Is ‘dark tourism’ ethical?

Chernobyl and Auschwitz-Birkenau camp, among others are tourist spots that remember the death and suffering of people in history. But when does it become unethical?

by Portia Ladrido

One of the rooms at the Tuol Sleng Genocide Museum in Cambodia. © Paul Mannix at Wikimedia Commons

On May this year, HBO released the new drama series Chernobyl, which revolved around the nuclear disaster at the Ukranian Soviet Socialist Republic (Soviet Union) in 1986.

Its depiction is largely based from testimonials of locals of Pripyat, the city in Ukraine now known to be a ghost town because of the nuclear meltdown. The show has been widely talked, critically acclaimed, and reported to have broken a Game of Thrones record for HBO.

Due to the show’s worldwide popularity, fans and tourists alike swarmed to Pripyat to experience the abandoned spaces — carnivals, classrooms, stores, all complete with the radiation monitors that serve as a soundtrack to the tour.

This phenomenon paints the picture of ‘dark tourism,’ a phrase used for promoting and visiting venues that are historically grim. The Nazi concentration camps in Europe, the Tuol Sleng Genocide Museum in Cambodia, the War Remnants Museum in Vietnam, and the 9/11 Memorial and Museum in the U.S. all depict the tragedies that befell these countries — attracting millions of tourists yearly.

However, it can be deemed inappropriate when you see social media posts with carefully crafted photos of tourists all dolled up while using these venues as a backdrop, especially when these places have seen the worst of humanity.

“Are you visiting to deepen your understanding and pay your respects, or are you going to check a box or take a selfie?”

In an interview with CNN Travel, Tony Johnston, the head of Tourism at Althone Institute of Technology in Ireland, says that there are different kinds of tourists who go to these places for a different set of reasons.

“Quite often the intention of the visitor is to learn about atrocity or a dark heritage in a useful way, and it could be a reflection on what went wrong in the past and what lessons they can learn from the future so that mistakes aren’t repeated again,” Johnston tells CNN.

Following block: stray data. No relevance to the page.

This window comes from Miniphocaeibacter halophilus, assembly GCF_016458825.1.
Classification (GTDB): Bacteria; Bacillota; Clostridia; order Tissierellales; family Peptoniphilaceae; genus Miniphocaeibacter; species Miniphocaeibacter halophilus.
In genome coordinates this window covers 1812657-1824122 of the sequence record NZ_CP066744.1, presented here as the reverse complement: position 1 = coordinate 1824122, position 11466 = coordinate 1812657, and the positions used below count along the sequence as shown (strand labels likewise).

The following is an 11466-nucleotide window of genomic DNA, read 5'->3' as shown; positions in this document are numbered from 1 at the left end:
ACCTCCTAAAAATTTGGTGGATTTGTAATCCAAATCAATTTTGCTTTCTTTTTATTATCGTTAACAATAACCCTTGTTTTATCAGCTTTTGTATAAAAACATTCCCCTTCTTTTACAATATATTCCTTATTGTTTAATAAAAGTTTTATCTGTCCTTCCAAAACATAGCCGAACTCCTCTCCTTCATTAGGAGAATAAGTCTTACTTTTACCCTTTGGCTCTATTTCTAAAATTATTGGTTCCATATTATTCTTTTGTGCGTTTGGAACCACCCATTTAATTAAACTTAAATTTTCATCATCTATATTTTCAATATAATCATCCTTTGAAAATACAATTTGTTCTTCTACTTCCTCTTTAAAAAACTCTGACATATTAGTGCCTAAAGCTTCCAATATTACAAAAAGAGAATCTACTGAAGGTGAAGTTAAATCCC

For National Geographic writer Robert Reid, the intentions behind going to these places do matter. He says in the piece: “To me, the problem lies not with the choice of destination, but with the intention behind the choice. After all, why should we avoid the Anne Frank House just because Justin Bieber left an insensitive message in the guest book?”

He adds: “The first thing we should ask ourselves: Are we traveling to a place to heighten our understanding, or simply to show off or indulge some morbid curiosity?”

Rebekah Stewart, a communications manager of the Center for Responsible Travel, agrees with Reid. In an interview with CNN Travel, she says: “Before visiting places that are associated with death and tragedy, it’s important to reflect upon your intention.”

She explains further: “Are you visiting to deepen your understanding and pay your respects, or are you going to check a box or take a selfie?”

All this boils down to is travelling consciously. This concern is in the same vein as people who go to third world countries to experience “the culture,” when their intention is to have a photo in an urban poor community carrying an impoverished kid and call that “experience.”

When travellers go into a country, it is their responsibility to know the context and the nuances of that place before permeating a space that is alien to them.

The ease of travel has enabled many individuals to experience lives outside of what they know, but perhaps it is more productive to not only treat travelling as a means to enrich your own life, but also to empathise to the place and its people.

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